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The first party which now came in killed Johnson and his negro servant in
Comanche county and escaped. The next, a man living near the wesern end
of Duffau mounain in Erath county was out stock hunting between the mountain
and a high knob. In a ravine near by he discovered a band of Indians
making arrows in a dogwood thicket. He gave the alarm at once, and in a
very short time a force was raised and divided into two parties. A young man
named Caldwell and three others went to Matherell's Gap and the others to
where the Indians had been seen. The latter discovered the Indians, forced
them out and pursued them on the north side of the mountain and ran them
through the gap. The Indians came sooner than expected and Caldwell
reached the gap just in time to meet them and there the fight commenced.
Caldwell killed one there and the fight continued a short time and then the Indians
ran and a running fight was kept up for a short distance. The Indians
left none of their number behind except the one killed. From this Indian an
arm was taken, carried to the settlements, washed and proved to be that of a
white man. The Indians in their flight killed and stole horses as they went and
passed near my house. My son, Nathan, looking up some cows the next morning
found a bloody flour sack, Stair's mare killed and Ben Trimin't mare badly
wounded. The next day I went to Stephensville and meeting with a returning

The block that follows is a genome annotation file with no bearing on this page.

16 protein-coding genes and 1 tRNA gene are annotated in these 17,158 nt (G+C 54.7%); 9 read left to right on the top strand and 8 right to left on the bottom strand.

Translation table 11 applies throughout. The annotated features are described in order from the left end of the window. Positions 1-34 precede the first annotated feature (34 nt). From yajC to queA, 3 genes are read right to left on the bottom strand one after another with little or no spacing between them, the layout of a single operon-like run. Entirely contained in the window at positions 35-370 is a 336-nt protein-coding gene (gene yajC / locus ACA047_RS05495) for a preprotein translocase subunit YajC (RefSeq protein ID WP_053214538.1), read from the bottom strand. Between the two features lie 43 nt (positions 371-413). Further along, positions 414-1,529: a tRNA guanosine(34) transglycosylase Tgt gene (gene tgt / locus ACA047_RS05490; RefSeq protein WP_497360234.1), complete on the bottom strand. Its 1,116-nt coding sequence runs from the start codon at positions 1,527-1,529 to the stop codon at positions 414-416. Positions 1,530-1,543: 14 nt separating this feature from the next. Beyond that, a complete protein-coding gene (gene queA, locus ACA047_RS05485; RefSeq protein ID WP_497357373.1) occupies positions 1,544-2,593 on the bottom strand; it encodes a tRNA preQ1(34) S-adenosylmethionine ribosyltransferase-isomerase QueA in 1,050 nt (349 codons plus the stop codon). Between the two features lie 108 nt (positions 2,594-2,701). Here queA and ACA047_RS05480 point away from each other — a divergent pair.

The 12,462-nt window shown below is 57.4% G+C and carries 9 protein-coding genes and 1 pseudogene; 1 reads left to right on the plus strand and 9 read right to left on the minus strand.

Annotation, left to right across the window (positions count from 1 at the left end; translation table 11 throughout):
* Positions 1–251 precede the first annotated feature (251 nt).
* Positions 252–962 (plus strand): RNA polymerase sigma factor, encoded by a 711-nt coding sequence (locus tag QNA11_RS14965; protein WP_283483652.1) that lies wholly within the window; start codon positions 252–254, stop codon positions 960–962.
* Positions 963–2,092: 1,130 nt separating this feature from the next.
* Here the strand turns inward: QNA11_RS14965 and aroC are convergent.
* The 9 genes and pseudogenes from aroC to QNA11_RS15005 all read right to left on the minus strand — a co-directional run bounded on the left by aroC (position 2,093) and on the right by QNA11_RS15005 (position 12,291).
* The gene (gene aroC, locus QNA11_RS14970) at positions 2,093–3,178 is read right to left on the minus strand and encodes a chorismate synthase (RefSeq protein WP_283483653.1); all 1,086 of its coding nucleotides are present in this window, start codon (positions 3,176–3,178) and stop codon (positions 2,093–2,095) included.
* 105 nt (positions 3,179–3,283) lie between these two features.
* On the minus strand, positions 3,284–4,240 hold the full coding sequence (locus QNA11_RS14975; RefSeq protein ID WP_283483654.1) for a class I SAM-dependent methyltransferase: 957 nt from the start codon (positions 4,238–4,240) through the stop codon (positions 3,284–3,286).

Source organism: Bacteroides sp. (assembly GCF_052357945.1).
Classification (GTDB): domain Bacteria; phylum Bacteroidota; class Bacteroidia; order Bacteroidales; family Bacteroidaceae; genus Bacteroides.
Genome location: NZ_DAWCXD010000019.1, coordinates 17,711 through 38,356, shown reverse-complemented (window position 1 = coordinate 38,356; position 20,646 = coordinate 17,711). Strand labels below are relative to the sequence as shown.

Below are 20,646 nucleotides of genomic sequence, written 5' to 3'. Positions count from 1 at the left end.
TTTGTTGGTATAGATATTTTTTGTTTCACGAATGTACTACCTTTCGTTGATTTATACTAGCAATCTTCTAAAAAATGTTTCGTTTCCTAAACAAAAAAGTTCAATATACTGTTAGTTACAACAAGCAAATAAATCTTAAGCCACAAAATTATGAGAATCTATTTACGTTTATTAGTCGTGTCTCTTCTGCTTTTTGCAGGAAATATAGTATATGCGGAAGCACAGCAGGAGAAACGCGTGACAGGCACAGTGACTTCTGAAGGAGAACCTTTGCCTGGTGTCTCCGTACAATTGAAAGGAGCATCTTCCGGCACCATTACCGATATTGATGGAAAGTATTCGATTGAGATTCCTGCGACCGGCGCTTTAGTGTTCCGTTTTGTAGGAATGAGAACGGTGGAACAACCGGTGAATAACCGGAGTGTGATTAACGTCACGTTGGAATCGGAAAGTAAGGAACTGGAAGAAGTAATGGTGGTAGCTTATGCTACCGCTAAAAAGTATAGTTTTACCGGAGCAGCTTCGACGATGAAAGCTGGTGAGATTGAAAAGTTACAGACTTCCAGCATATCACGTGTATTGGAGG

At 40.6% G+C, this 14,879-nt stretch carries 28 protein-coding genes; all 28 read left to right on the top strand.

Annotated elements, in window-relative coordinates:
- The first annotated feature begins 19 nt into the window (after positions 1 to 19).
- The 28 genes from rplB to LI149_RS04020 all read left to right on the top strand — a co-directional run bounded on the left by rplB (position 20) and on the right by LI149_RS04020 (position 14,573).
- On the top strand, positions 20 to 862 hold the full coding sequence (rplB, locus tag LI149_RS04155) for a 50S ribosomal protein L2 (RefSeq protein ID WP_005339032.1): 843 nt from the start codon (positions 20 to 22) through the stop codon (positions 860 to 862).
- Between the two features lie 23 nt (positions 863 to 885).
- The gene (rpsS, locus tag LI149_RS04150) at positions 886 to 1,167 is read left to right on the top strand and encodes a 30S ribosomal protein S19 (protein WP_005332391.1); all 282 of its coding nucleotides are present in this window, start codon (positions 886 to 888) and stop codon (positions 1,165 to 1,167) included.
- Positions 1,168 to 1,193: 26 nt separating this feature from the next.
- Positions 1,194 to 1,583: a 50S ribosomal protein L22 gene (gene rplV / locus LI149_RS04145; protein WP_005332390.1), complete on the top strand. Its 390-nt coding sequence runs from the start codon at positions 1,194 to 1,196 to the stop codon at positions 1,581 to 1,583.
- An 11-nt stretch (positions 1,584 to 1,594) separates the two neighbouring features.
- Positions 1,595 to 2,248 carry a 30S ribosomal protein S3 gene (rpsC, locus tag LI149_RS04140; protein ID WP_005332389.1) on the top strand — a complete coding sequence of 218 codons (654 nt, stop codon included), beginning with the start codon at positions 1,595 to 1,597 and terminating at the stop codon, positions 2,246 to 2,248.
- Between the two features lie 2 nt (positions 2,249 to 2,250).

party of citizens learned the inroad of the Indians. In 1860 four Indians came
Comanche county and escaped. The next, a man living near the western end
in and killed Jim Phillips on Puluxey, in Erath county. They took his two
horses, scalped Phillips and wore off his hat. Nathan Middleton rode out on
his mule the same evening near to where Phillips was killed and found a cow
and calf, and started to drive them home. The Indians were close by and saw
him but he did not see them. The cow ran across some brakes of a ravine that
ran ino Kickapoo creek to get into the timber. One Indian riding a very small
mule trying to cut Nathan Middleton off, ran down the bed of the ravine to its
mouth. Nathan finding he could not drive the cow in the timber, and not being
anxious to do so, as it was Sunday, left the cow and returned home thus
escaping the Indians.
J. W. White made arrangements to pursue the Indians, and came to my
house. We were to start on the trail early next morning, and the balance of
the men were to come to my house to go on with us, but no one came. We
two went on and trailed them to near the head of Stroud's creek, where two
beeves had been killed. They turned then on to Robertson creek and there we
were joined by Truitt and McKenzie, and we followed the trail to Kickapoo.
We lost the trail there and circled to find where they had crossed the river.
When we reached the river we turned up to Henry Maxwell's on the Weatherford
and Stephenville road. Maxwell had been out and discovered the trail a
few miles above his house. The trail was found running across the river.
White and Truitt swam the river and found one of Phillips' horses which they
brought back. We were told by James Upton, from across the river, before the
Middleton, John W. History of the regulators and moderators and the Shelby County war in 1841 and 1842, in the republic of Texas, with facts and incidents in the early history of the republic and state, from 1837 to the annexation, together with incidents of frontier life and Indian troubles, and the war on the reserve in Young County in 1857. Fort Worth, Texas. The Portal to Texas History. http://texashistory.unt.edu/ark:/67531/metapth2362/. Accessed July 2, 2015.